In another general aspect, rendering a graphical representation of a web page in a browser application includes loading a web page, generating a graphical representation of the web page, creating a visual tip using the graphical representation of the web page, storing the visual tip, associating the stored visual tip with a tab in a browser application, and displaying the visual tip in the browser application when a pointer hovers over the tab associated with the web page.

Implementations may include one or more of the following features. For example, the visual tip may be a miniature graphical representation of the web page.

Implementations of any of the techniques described may include a method or process, an apparatus or system, or computer software on a computer-accessible medium. The details of particular implementations are set forth below. Other features will be apparent from the description and drawings, and from the claims.

DESCRIPTION OF DRAWINGS

FIG. 1A is an exemplary screen shot of an enhanced browser showing a visual tip of a web page in the format of a miniature graphical representation.

FIG. 1B is an exemplary screen shot of the web page that is associated with the visual tip of FIG. 1A loaded in the enhanced browser.

FIG. 2 is an exemplary screen shot of the enhanced browser showing a visual tip of a web page in the format of a text summary of the web page.

FIG. 3 is an exemplary screen shot of the enhanced browser showing a visual tip when a back button is hovered over.

FIG. 4 is an exemplary screen shot of the enhanced browser showing a visual tip when a forward button is hovered over.

FIG. 5 is an exemplary screen shot of the enhanced browser showing a visual tip when an entry in the favorite link list is hovered over.

FIG. 6 is an exemplary flowchart illustrating a process of creating, storing and retrieving visual tips from an enhanced browser

Like reference symbols in the various drawings may indicate like elements.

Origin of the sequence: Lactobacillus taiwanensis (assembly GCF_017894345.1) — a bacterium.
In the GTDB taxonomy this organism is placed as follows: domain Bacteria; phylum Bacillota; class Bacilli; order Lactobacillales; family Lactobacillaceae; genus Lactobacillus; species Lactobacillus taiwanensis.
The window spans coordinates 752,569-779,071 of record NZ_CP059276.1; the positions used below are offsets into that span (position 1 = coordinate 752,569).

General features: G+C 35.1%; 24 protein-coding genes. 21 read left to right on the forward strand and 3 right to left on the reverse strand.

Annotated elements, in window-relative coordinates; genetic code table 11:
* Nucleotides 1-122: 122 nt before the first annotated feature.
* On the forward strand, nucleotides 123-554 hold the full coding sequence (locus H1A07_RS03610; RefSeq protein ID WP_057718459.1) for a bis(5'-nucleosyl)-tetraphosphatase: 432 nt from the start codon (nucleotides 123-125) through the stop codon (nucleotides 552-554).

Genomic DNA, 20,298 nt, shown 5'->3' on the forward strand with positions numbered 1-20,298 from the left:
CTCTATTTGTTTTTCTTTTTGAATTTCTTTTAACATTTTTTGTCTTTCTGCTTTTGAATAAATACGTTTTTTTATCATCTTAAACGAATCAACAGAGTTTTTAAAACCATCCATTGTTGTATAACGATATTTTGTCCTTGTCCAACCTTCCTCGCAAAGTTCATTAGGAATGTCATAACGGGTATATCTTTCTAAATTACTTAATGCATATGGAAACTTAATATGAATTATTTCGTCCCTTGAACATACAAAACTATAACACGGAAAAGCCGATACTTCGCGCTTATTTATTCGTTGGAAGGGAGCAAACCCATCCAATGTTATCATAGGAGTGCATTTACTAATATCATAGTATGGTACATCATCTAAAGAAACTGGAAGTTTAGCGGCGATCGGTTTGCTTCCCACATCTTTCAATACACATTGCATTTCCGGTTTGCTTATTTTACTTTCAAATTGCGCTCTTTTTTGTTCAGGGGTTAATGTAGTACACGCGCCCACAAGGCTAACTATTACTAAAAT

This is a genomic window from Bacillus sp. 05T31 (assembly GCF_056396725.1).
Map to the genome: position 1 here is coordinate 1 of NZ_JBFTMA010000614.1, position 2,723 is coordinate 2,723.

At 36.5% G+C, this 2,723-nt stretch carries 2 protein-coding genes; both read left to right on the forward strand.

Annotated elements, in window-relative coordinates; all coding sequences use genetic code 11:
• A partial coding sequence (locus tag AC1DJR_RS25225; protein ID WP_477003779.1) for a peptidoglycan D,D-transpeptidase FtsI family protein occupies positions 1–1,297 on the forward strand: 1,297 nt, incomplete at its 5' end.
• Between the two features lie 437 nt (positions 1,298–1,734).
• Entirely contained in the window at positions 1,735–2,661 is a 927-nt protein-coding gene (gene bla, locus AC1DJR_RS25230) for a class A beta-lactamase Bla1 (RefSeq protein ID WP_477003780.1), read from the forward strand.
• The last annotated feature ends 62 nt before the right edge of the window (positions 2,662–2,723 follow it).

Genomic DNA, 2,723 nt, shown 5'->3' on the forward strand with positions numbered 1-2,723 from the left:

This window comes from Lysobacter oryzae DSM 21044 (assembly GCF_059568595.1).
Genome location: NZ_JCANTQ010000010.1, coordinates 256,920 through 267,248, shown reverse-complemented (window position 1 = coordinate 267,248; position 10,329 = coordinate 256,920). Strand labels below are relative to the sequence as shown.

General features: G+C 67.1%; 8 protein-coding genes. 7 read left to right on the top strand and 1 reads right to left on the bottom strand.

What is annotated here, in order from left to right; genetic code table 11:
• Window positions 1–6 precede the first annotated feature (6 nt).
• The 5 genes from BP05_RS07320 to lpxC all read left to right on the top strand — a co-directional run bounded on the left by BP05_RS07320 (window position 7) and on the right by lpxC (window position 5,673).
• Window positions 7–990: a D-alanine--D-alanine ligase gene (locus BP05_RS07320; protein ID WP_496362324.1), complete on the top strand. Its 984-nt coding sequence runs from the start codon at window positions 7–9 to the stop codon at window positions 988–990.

DETAILED DESCRIPTION

An enhanced browser application (“browser”) organizes a list of links to web pages in the format of tabs. When hovering over a tab, for example, with a pointer, the browser displays a visual tip as to the content of the web page associated with the tab, without requiring the user to actually load the web page. Hovering may be of any form of implicit selection, e.g., the pointer stays still for a short period of 0.3 seconds. Alternatively, hovering may be of any form of an explicit selection, e.g., a right mouse button click or a left mouse button click.

The visual tip may include, for example, a miniature graphical representation of the web page or a text summary of the content of the web page. A visual tip also may be displayed when the user points to navigation controls, such as, for example, the back and forward buttons on the browser (with, for example, a visual tip as to the content of a web page that would be accessed when the back button is selected being displayed when the user points to the back button). Additionally or alternatively, a visual tip also may be displayed when the user points to other lists of links. For example, a browser may include a “favorite” list of web page links that serve as shortcuts to the web pages. When the user points to an entry on the favorite list, a visual tip may be displayed in the browser to remind the user of the web page's content or format. The visual tips serve to remind the user of the web page and/or the content of the web page at a high level, without requiring the user to actually load the web page.

The visual tip allows the user to make a quick decision as to whether to visit the web page, based on the content and/or images included in the visual tip. As a result, the user may have a much smoother browsing experience without being interrupted to load undesirable web pages.

FIG. 1A is an exemplary screen shot of an enhanced browser page 100 showing a visual tip for a selected web page. The browser page 100 includes a main content window 102 that displays a web page that is currently loaded in the browser window, for example, by the browser user. In this example, the content window 102 displays a Google™ search page. The browser page 100 also includes a list of web pages (for example, web pages that the user frequently visits) and organizes the list of web pages using tabs 104-112. Each of tabs 104-112 may represent a web page that the user previously opened. In the example shown in FIG. 1A, the tab 104 represents a link to a web page “AOL.com,” the tab 106 represents a link that is associated with a web page “Google,” the tab 108 represents a link that is associated with a web page “My Yahoo,” the tab 110 represents a link that is associated with a web page “CNN.com,” and the tab 112 represents a link that is associated with a web page “MSN.com.”